As part of the Past in its Place project, I am exploring the relationship between early archaeological writing and the excavation of ancient tombs. I am also interested in how antiquaries and early archaeologists are themselves commemorated.
Like many archaeologists, I am fascinated by the early barrow-diggers. Reading their reports is a sick fascination: a voyeuristic car-crash archaeology. I say this because of the mixture at excitement at the discoveries and horror at their methods, the seductive beauty of their illustrations and (sometimes) their prose, yet the gut-wrenching feeling that you are looking at a horrible ruination of fabulous archaeological remains whose context is absent or poorly recorded. Regarding images, there is a parallel with the feeling I get looking at the PAS website…. a mixture of guilt and wonder at what I am seeing.
For barrow-digging, even those rare individuals who pioneered field recording and attention to detail simply exacerbate the horror. Still, studying the earliest barrow-diggers is not simply about chastising them for their failings any more than it is about honouring ‘founding fathers’ (and yes, it is mainly men who at least get the attention), placing them on pedestals as if they were ‘visionaries’ simply for idling around burial mounds ripping out skeletons. Their reports can be read as primary sources onto the interaction between perceptions of the past and contemporary obsessions with race, class, gender and all manner of other social, cultural, economic and political dimensions of early Victorian society in Britain.
In these regards, I have a soft spot for Thomas Bateman (1821-65) , the Derbyshire ‘barrow-knight’ whose passion for barrow digging turned up some fabulous artefacts and burials relating to the prehistory and early history of the Peak District, but whose approach and interests neatly spanned the transition from antiquarianism to archaeology and perceptions of the ‘British’ but also engagements with the material remains of the earliest English. I can recommend Julien Parsons’ work on Bateman and other barrow-diggers, published in the Archaeological Journal vol. 163 for 2006. Also, a valuable resource has been constructed at the University of Sheffield from the Bateman archives.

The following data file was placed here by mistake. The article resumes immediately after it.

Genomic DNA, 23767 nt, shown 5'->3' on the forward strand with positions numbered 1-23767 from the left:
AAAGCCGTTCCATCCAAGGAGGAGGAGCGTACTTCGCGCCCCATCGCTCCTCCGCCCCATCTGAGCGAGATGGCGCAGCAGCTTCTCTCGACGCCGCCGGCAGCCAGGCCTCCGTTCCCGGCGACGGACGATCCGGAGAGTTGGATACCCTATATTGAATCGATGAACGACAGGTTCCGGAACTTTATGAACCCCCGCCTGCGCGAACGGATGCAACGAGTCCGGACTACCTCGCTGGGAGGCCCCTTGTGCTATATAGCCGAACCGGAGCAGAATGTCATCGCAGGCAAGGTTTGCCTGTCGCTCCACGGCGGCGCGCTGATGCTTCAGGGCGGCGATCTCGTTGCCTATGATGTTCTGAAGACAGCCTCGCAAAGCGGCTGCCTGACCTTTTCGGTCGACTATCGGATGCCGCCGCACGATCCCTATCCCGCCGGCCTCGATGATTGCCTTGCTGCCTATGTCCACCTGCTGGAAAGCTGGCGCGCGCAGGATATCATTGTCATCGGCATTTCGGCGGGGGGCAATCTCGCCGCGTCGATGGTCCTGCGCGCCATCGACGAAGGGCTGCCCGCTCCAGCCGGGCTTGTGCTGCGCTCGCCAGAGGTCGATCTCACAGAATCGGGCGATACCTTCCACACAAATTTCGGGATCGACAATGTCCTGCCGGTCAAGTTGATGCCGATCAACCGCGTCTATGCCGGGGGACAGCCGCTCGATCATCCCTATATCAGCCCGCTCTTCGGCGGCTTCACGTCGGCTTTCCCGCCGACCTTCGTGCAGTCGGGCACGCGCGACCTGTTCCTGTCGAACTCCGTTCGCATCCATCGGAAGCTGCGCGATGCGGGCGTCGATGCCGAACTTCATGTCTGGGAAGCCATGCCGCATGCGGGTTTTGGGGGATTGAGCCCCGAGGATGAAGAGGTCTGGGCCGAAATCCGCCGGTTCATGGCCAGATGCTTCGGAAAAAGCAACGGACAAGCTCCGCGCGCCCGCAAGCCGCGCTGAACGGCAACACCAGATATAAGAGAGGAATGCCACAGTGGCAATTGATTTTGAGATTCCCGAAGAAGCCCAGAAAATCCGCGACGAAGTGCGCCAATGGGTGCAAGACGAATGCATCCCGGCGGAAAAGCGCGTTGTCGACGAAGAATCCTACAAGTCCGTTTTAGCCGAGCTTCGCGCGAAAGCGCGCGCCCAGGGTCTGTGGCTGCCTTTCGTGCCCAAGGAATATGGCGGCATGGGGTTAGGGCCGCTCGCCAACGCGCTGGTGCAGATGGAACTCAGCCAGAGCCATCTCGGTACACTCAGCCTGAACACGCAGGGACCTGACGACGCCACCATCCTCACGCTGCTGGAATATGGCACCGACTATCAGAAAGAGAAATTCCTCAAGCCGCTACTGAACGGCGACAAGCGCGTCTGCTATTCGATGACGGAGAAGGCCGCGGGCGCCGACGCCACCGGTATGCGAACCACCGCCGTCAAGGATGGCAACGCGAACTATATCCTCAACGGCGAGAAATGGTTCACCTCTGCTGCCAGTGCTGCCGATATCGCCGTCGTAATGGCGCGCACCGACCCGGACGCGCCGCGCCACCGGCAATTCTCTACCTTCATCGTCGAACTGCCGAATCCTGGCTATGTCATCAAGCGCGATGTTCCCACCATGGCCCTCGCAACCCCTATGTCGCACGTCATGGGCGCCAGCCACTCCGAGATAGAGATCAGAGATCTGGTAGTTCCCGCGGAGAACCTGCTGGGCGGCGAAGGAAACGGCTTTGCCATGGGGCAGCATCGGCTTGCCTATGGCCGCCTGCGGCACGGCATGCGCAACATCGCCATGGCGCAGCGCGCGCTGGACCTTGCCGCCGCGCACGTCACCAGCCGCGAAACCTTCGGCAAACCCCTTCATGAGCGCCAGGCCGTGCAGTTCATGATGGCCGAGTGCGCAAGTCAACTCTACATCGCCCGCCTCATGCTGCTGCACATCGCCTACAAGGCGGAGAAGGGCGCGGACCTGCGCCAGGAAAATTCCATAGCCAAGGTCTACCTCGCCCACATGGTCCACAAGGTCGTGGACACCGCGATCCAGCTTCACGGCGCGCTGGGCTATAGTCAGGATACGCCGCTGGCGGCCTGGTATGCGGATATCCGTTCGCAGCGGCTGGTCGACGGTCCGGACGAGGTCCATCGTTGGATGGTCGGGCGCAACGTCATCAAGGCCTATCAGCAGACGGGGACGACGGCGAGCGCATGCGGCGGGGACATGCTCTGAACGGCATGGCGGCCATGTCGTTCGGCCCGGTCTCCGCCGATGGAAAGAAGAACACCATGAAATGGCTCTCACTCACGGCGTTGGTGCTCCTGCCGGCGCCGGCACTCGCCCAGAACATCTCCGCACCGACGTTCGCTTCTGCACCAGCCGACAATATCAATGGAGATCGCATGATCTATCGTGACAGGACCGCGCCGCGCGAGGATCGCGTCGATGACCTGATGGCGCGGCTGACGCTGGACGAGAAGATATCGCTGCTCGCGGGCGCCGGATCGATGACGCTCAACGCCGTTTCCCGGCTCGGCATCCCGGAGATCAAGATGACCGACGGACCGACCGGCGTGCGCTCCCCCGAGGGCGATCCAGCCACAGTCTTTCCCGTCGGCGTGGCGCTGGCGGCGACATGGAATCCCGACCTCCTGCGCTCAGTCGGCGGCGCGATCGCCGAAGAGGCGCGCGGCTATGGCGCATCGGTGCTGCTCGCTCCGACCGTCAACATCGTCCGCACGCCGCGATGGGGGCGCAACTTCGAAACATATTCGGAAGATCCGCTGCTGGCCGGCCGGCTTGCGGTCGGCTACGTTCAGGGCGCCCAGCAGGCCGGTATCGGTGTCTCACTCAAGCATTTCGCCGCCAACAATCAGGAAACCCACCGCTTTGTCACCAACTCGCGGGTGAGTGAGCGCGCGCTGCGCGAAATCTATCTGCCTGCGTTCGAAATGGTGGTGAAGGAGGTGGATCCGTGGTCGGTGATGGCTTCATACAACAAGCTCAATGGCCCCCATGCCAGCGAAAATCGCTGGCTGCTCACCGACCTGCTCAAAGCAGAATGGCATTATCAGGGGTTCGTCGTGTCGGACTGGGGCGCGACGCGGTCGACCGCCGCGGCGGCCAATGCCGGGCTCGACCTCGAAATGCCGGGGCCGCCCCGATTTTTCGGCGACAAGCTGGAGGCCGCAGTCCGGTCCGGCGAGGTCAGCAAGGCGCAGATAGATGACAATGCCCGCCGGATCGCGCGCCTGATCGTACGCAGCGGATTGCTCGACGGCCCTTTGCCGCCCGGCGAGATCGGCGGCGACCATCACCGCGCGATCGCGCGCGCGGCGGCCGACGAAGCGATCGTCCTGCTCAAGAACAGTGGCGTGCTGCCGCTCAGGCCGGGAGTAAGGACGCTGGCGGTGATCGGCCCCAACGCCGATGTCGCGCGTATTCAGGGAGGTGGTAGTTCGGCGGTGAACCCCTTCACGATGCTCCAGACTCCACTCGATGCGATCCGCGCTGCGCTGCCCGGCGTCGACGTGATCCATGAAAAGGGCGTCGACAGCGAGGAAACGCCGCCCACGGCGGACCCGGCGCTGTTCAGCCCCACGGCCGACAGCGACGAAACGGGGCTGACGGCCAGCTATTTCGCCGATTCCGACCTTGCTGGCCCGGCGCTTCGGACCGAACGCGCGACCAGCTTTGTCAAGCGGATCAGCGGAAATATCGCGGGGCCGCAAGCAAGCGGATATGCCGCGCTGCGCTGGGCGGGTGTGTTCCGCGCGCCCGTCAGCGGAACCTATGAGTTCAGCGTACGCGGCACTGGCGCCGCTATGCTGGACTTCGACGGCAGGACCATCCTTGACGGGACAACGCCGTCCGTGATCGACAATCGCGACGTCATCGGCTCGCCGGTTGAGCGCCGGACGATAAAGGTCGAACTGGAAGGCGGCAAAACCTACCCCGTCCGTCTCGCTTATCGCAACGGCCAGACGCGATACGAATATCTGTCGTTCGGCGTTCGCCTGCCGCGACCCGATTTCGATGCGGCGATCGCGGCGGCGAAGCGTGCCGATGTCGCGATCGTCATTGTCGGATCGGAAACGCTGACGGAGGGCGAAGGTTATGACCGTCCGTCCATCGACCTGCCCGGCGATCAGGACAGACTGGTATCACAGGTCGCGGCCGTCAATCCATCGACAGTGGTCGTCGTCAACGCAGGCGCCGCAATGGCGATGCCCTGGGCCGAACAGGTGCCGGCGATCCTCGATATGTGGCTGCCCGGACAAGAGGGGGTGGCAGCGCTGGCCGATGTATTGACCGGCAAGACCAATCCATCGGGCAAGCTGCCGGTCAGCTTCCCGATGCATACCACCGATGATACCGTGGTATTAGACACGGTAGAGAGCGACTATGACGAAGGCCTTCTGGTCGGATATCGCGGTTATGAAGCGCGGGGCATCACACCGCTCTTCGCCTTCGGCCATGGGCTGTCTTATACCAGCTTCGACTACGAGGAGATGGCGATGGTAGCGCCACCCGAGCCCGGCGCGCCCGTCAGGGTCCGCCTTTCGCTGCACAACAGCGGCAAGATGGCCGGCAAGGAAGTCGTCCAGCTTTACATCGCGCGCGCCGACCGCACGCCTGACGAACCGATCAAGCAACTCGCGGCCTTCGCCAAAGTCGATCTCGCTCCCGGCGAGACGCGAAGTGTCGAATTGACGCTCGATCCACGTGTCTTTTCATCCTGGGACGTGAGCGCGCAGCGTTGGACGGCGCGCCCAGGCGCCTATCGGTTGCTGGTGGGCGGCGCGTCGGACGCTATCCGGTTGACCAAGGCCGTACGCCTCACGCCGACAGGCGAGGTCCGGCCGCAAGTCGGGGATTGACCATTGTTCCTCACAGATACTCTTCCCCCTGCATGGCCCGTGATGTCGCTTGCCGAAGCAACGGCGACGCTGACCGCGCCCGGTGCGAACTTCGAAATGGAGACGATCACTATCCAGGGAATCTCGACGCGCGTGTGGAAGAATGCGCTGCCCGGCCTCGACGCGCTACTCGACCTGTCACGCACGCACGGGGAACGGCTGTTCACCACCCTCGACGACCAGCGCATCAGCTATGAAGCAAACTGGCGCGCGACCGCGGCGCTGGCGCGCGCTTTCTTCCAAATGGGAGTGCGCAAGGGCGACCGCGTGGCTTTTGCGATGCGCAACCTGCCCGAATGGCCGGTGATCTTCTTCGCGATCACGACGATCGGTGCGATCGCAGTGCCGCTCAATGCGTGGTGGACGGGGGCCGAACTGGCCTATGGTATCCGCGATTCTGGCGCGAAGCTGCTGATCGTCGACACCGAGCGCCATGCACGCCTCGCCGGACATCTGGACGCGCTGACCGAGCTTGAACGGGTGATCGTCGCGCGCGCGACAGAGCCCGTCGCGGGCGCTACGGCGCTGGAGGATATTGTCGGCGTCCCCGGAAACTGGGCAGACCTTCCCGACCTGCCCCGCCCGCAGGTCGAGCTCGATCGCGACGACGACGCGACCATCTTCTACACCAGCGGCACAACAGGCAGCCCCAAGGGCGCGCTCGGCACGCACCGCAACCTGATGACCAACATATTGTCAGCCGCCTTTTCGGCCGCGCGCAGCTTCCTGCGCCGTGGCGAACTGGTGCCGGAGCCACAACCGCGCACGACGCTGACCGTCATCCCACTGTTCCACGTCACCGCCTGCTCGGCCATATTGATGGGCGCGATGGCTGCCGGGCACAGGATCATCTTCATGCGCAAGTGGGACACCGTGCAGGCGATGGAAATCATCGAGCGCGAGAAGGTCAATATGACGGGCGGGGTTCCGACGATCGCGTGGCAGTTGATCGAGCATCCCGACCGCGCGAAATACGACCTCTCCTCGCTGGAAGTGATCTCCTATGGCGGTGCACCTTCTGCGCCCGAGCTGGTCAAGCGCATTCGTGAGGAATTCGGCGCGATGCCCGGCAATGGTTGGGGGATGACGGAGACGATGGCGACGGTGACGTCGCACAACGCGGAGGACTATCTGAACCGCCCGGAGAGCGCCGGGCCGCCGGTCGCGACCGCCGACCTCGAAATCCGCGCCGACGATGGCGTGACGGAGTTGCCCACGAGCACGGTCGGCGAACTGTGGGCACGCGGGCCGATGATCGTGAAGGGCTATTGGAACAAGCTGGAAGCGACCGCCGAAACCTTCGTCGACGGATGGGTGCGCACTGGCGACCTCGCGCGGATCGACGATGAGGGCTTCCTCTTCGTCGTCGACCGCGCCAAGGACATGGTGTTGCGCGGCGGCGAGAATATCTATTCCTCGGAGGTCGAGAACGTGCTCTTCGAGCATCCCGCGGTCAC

My association with Bateman’s works goes back to my student days. As an undergraduate student, I helped John Barnett re-dig one of the prehistoric monuments subject to Bateman’s barrow digging. We found one of his tokens, left at the base of his dig. Subsequently in my own research, I was interested in the phenomenon of ‘monument reuse’, how Bateman uncovered many examples where ‘British’ barrows had early medieval graves deliberately inserted into them. I have also been interested in primary barrow burial in the seventh century and Bateman’s work at Benty Grange in particular, as part of my project, published in a paper from 1999 called ‘Placing the Dead’, looking at why specific locations were selected for reuse or for new barrow-building projects during the era of Christian conversion and kingdom formation. Later still in my research, I have discussed Bateman in the context of the origins of Anglo-Saxon archaeology. Currently, I am interested in Bateman’s work because some of the sites he dug are key to my thinking about landscape and memory in the Peak District, but also how he writes about these finds and sites.
On a recent visit, I explored some of the key monuments I will be focusing on in my work for the Past in its Place project, including the prehistoric henge of Arbor Low, around which Bateman investigated a number of barrows yielding primary and secondary interments of early medieval date. I also decided to make a pilgrimage to visit Bateman’s tomb.
Bateman is a rare instance of a barrow-digger who took his occupation to configure his own mortuary commemoration. Bateman’s Gothic tomb sites, commemorating himself and his child Sarah who died the year after him, within iron railings in a private burial plot uphill and behind the chapel at Middleton-by-Youlgreave, Derbyshire.
The site is in a sorry state of disrepair and a notice asks visitors not to venture inside. However, I felt that, as I fan of Bateman, and to honour his memory, some photographs of his fabulously grim memorial would be a fitting tribute to his early archaeological endeavours.
It is a rather ugly monument that only an archaeologist could love. Central to his memorial is of course the replica of a Bronze Age collared urn, upright in a fashion that is counter to the Bronze Age mortuary tradition in which many are placed upside down over cremated human remains. Bateman’s funerary urn sits on the northern (uphill) end of the tomb, balanced awkwardly and yet a striking short-hand for Bateman’s archaeological endeavours.
Perhaps a replica of the Benty Grange helmet, among his most famous discoveries, would have been too unwieldy to sculpt and balance on his tomb? I think this is not the point. There was the long mortuary tradition in aristocratic and gentry tomb culture of urns as symbols of mourning and loss, and the use of classical urns can only rare occasions be readily adapted. Here, the urn commemorates a connection between an individual’s ‘profession’ and the primordial ‘British’ past of the Peak District. Indeed, the isolated location of the tomb might have been intended to provoke a similar association.
Certainly this is no ‘pagan’ memorial, the faith of Bateman is left undisputed in the stepped base implying a Gothic cross. Instead the crosses are situated at head-end and foot-ends of the tomb. In summary, the tomb is a messy, ungainly but remarkable biographical skeuomorphic statement in stone, honouring a very peculiar, morbid and early Victorian passion for barrow-digging and one of its chief proponents in the English Midlands and his young daughter.
RIP TB and SB!